The Tour de France classification stars seemingly called a truce over the final climb of this year's race due to the treacherous conditions on the roads to Morzine and the strength of Sky, team of race leader Chris Froome.
Rain fell for much of the second half of the final mountain stage, spoiling any party on the Joux Plane climb and descent.
"Coming off the descents, everyone was frozen solid," said Richie Porte (BMC). "I think everyone got to the bottom of the Joux Plane absolutely frozen.
"The Joux Plane is not an easy climb and Sky rode a solid pace, it was quite hard to do anything from that. Geraint Thomas had a pace there that was absolutely impossible to attack off."
On stage 19, many stars from Froome to Porte crashed on the wet and slippery stage to Le Bettex under Mont Blanc. The late crash and chase appeared to cost Porte, and on Saturday, he stayed safe.
"Every descent we did today was just dangerous and slippery, I don't think anyone wanted to risk it. There was a lot to lose. Sky had it all under control anyhow," he said.
Tour de France stage 20 highlights
Sky took control over the Joux Plane and Col de la Ramaz with Thomas, Wout Poels, Sergio Henao, Mikel Landa and Mikel Nieve. They left no space for a move like the one on stage 19 from Romain Bardet, who attacked for the stage victory and second place overall.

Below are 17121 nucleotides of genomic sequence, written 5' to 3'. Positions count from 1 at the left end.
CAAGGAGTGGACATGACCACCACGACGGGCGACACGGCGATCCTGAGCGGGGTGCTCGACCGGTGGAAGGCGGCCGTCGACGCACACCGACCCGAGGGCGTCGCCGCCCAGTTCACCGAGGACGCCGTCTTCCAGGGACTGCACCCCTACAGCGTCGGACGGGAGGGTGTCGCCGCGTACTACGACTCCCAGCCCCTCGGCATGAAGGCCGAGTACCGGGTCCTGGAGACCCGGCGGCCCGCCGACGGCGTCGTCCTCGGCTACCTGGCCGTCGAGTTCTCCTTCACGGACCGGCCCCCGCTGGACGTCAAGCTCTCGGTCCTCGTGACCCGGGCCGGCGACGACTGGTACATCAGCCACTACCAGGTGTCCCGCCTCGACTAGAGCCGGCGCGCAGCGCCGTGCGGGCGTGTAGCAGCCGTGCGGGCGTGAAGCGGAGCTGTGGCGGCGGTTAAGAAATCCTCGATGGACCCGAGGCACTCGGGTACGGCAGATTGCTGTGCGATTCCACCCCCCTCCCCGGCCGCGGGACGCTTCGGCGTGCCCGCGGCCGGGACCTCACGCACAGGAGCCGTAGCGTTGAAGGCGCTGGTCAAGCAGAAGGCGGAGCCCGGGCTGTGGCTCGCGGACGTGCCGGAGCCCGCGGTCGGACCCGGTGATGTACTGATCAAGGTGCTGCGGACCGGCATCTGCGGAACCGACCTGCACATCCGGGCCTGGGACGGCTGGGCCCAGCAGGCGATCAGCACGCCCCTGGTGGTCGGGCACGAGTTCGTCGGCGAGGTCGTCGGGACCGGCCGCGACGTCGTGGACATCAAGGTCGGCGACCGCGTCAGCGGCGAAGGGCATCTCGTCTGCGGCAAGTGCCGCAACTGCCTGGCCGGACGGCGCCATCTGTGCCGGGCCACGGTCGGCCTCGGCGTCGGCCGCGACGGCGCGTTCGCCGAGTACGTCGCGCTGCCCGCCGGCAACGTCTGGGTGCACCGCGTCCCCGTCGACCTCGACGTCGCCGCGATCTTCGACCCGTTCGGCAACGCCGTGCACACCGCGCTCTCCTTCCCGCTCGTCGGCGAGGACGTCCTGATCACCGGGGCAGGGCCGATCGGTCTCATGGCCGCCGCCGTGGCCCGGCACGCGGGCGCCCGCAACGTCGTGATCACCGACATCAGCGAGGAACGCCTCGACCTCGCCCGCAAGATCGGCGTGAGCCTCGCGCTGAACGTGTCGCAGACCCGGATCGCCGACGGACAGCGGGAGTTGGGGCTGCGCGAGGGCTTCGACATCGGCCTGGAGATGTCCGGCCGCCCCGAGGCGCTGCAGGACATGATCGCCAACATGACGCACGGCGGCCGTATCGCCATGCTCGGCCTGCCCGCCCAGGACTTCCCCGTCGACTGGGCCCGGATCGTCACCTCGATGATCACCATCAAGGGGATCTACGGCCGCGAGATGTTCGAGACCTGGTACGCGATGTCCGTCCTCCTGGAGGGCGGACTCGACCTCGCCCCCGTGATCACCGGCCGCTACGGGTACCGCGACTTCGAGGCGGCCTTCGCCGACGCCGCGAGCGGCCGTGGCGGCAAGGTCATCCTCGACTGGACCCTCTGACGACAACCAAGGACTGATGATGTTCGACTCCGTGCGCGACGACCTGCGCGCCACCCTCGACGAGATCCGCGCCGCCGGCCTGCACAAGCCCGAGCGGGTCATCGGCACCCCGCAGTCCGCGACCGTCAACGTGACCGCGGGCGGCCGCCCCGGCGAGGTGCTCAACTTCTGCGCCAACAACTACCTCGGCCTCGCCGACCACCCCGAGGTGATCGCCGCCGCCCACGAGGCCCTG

"On the Col de la Ramaz, we saw that Froome was not [going] very well, but we quickly realised he was okay physically and that it would be difficult to attack," Bardet's team-mate Alexis Vuillermoz said. "So we opted for a defensive strategy and decided to secure the second spot."
"At the end of a long Tour, everyone is tired. No one wanted to take risks."
"It's the end of three weeks, everyone's pretty tired," said Adam Yates (Orica-BikeExchange), who holds fourth place. "If you attack, it might not work and you waste everything."
Sky, who secured its fourth Tour title and third with Froome, was pleased with the situation.
"We expected people to attack today in the final," Mikel Nieve said. "Nobody did because we [Sky] were much better than we expected today."
Froome rode safely down to Morzine with a 4-05-minute lead over Bardet, which he should keep when the race finishes in Paris tomorrow.
"It was quite a dangerous descent," Froome said. "I don't think anyone wanted to take risks. We saw what happened yesterday, there were crashes everywhere, that was on everyone's mind."
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Gregor Brown is an experienced cycling journalist, based in Florence, Italy. He has covered races all over the world for over a decade - following the Giro, Tour de France, and every major race since 2006. His love of cycling began with freestyle and BMX, before the 1998 Tour de France led him to a deep appreciation of the road racing season.
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